United States v. Atlantic Coast Line R. Co., 64 F. Supp. 289 (E.D.N.C. 1946)

US District Court for the Eastern District of North Carolina - 64 F. Supp. 289 (E.D.N.C. 1946)
January 30, 1946

64 F. Supp. 289 (1946)

UNITED STATES
v.
ATLANTIC COAST LINE R. CO.

No. 271.

District Court, E. D. North Carolina, Wilmington Division.

January 30, 1946.

Charles F. Rouse, U. S. Atty., of Kinston, N. C., for plaintiff.

Thomas W. Davis and M. V. Barnhill, Jr., both of Wilmington, N.C., for defendant.

GILLIAM, District Judge.

This cause was heard by consent at New Bern, N. C., on the 10th of November, 1945, without a jury, upon an agreed statement of facts which is set out in the record. The full stipulation will not be here included, but the pertinent facts, briefly stated, are as follows:

In November, 1943, Sgt. Edgar A. Wiles, Jr., of the Army of the United States, was fatally injured through the negligence of the defendant and settlement of the defendant's liability for the wrongful death under the North Carolina Statute, G.S. ยงยง 28-173, 28-174, was reached with his administrator, the defendant taking a release for "all claims, rights and causes of action" on account of the fatal injuries "as well as for all claims for nurses, medical, doctors and hospital bills, services and expenses, and any and all other claims directly or indirectly growing out of said action". The soldier survived his injuries for a period of about two hours and within this period was furnished certain nursing care and hospitalization, the agreed reasonable value of which was paid by the plaintiff under the express obligation imposed upon it by law. This action by plaintiff is for recovery of the amount so paid and the plaintiff bases its claims for recovery upon the principle of the common law, which in general terms permitted the master in certain circumstances to maintain an action against a wrongdoer to recover damages on account of loss of the services of his servant resulting from injury to the servant or interference with the relationship between master and servant.

A reading of the early textbooks and cases readily brings one to the conclusion that this principle, which should be considered as an exception to the general rule that a wrongful injury to A, by which he is prevented from fulfilling his contractual obligation to B, gives no right of action to B, in its inception applied only where the wrongdoer acted maliciously or with notice, and that even under such conditions only to cases involving menial servants or domestics and analogous situations involving an apprentice, a minor child, or a wife. Such conclusion is supported by Blackstone's Commentaries (1803) at page 428: "Let us, lastly, see how strangers may be affected by this relation of master and servant. * * * A master also may bring an action against any man for beating or *290 maiming his servant, but in such case he must assign, as a special reason for so doing, his own damage by the loss of his services. * * * Also, if any person do hire or retain my servant being in my service, for which the servant departeth from me and goeth to serve the other, I may have an action for damages against both the new master and the servant, or either of them; but if the new master did not know that he is my servant no action lies; * * * The reason and foundation, upon which all of this doctrine is built, seems to be the property that every man has in the service of his domestics acquired by contract, and purchased by giving them wages."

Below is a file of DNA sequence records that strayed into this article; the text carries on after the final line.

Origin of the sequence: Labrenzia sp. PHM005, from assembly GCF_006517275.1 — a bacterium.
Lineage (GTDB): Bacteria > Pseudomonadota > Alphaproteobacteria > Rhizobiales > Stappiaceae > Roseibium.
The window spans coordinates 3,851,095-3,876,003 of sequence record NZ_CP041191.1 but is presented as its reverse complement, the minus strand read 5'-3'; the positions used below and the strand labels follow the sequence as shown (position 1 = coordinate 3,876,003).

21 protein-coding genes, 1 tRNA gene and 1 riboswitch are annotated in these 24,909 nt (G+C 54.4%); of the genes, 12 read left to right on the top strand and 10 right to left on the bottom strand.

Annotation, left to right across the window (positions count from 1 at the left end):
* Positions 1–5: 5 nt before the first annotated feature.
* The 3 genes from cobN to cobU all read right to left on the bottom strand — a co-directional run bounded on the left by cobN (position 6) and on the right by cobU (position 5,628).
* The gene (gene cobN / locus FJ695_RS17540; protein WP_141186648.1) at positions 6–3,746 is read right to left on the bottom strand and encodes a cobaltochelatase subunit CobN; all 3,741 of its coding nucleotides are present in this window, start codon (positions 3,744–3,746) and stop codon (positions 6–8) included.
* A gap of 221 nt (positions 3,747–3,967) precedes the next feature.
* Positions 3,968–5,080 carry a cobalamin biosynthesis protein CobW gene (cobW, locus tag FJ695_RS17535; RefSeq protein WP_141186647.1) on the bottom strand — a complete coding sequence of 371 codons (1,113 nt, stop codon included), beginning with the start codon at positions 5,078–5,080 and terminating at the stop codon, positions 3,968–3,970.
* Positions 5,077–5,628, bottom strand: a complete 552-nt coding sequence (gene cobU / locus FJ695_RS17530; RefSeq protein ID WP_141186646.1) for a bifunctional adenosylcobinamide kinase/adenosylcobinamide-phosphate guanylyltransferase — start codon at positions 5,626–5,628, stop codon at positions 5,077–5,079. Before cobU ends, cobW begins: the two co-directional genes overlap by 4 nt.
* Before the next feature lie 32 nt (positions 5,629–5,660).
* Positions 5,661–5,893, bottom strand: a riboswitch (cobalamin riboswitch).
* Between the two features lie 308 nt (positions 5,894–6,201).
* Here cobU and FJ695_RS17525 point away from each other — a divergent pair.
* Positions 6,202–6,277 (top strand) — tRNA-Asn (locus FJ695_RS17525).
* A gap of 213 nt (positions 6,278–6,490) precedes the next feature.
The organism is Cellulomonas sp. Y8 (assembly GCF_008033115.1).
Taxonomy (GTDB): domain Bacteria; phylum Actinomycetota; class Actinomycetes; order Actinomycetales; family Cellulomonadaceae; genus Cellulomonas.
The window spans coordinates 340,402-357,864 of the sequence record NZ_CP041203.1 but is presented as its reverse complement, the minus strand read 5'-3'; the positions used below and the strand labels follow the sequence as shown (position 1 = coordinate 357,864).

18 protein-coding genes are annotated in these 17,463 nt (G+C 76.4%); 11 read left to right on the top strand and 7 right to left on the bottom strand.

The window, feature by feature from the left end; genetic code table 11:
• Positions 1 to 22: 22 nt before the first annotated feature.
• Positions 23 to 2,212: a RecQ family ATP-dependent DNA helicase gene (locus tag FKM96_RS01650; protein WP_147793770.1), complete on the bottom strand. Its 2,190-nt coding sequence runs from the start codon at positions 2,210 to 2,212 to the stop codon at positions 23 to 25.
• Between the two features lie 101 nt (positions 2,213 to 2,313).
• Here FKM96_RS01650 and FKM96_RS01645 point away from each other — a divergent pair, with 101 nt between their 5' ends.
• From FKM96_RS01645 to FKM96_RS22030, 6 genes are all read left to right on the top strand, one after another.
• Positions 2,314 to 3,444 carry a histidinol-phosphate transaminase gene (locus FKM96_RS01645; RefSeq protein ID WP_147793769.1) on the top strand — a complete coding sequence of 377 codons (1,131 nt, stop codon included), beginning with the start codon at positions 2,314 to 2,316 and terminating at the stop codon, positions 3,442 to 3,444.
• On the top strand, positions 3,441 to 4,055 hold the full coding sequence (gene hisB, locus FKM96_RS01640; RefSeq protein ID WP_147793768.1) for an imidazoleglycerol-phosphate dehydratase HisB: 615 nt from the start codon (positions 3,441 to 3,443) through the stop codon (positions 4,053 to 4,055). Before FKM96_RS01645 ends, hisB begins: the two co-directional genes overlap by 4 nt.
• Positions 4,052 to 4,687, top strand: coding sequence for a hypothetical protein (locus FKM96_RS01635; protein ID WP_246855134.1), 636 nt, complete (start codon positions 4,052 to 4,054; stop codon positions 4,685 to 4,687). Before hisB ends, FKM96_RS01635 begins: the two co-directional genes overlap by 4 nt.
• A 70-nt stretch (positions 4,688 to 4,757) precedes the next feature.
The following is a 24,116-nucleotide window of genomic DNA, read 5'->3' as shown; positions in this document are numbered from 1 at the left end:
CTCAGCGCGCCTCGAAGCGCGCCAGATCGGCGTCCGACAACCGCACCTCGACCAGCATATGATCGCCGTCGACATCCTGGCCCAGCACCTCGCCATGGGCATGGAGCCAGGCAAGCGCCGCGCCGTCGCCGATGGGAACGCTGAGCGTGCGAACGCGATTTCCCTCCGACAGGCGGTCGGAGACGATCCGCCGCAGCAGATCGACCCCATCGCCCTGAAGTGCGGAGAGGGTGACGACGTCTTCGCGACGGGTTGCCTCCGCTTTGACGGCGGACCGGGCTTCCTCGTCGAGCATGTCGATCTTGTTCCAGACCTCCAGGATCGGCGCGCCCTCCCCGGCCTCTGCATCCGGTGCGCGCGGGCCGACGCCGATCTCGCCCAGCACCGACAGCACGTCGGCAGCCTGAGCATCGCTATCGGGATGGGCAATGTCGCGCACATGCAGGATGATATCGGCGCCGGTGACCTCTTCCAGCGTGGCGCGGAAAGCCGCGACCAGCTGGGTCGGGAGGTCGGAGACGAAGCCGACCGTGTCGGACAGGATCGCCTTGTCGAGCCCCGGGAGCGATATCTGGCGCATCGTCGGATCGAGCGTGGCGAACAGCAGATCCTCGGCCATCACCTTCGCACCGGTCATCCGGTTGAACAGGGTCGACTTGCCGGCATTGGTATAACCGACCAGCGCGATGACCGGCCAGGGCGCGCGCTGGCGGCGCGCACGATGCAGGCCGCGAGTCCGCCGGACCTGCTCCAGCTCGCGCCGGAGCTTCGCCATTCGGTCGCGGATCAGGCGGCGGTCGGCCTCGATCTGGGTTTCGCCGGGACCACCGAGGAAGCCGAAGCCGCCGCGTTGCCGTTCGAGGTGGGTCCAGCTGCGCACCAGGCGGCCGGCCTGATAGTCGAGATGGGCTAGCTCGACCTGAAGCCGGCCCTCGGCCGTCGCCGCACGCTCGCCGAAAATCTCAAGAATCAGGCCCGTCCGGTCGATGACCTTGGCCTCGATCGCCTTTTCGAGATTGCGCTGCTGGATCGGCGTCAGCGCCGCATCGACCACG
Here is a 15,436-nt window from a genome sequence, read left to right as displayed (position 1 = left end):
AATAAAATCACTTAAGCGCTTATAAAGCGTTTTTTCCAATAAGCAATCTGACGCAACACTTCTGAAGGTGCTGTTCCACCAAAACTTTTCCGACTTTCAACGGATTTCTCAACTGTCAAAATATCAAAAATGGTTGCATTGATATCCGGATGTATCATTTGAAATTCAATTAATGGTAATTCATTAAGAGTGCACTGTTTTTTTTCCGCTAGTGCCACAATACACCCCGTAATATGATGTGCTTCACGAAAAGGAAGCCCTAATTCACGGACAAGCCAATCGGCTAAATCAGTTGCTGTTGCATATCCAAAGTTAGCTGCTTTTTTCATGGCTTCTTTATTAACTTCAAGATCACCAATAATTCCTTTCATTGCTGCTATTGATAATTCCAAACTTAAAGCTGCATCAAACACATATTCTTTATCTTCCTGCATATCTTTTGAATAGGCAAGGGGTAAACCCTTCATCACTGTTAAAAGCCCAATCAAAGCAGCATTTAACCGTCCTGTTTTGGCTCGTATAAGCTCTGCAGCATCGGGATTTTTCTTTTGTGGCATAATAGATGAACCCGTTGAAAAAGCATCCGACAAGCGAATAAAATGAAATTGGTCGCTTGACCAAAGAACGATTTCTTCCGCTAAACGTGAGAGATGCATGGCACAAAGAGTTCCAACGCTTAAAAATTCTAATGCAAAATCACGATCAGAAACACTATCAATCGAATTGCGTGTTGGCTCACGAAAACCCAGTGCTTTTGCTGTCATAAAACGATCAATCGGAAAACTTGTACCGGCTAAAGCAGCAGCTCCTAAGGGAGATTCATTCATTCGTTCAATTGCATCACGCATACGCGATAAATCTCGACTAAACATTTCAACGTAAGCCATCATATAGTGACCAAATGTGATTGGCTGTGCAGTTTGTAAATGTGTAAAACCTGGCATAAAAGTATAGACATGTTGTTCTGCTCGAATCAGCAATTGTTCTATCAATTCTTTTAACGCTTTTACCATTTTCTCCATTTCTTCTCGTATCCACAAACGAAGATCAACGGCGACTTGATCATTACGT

In Holdsworth's History of English Law, 2d Ed. vol. 8, p. 429, it is said: "On the remedies given by the law for the abduction of a servant I have already spoken. They rested at the bottom on the idea that the master had a quasi proprietary interest in his servant's services; and that idea is connected with the status of a servant which originated in the rules of law applicable to villein status."

In Diamond, Law of Master and Servant, (1932) at page 238, referring to the master's claims for loss of services resulting from tort, seduction and induced breach of contract, the author writes: "The above actions are forms of the old actions of trespass * * * for depriving the master of the service of his servant. They date from the time when the service was a status and and the servant, in a sense, a member of the family or household * * *."

There are other texts which seem to uphold the conclusion reached.

The plaintiff, as it appears, does not seriously deny that the early rule was substantially as above set out, but insists that it has been enlarged and extended so that under the modern rule the master is permitted to recover though the servant be of a higher class than a menial one a domestic infra moenia, and in fact more than this, that a right of action per quod servitium amisit does not depend upon the existence of a contract of service but upon a right of one person to the service of another, where it appears that the plaintiff had the right to the services either arising by contract or some status, and where the plaintiff had the right to control the service of the person injured, whether the person was villein or otherwise; that is, where the plaintiff had the right to give orders and have them obeyed.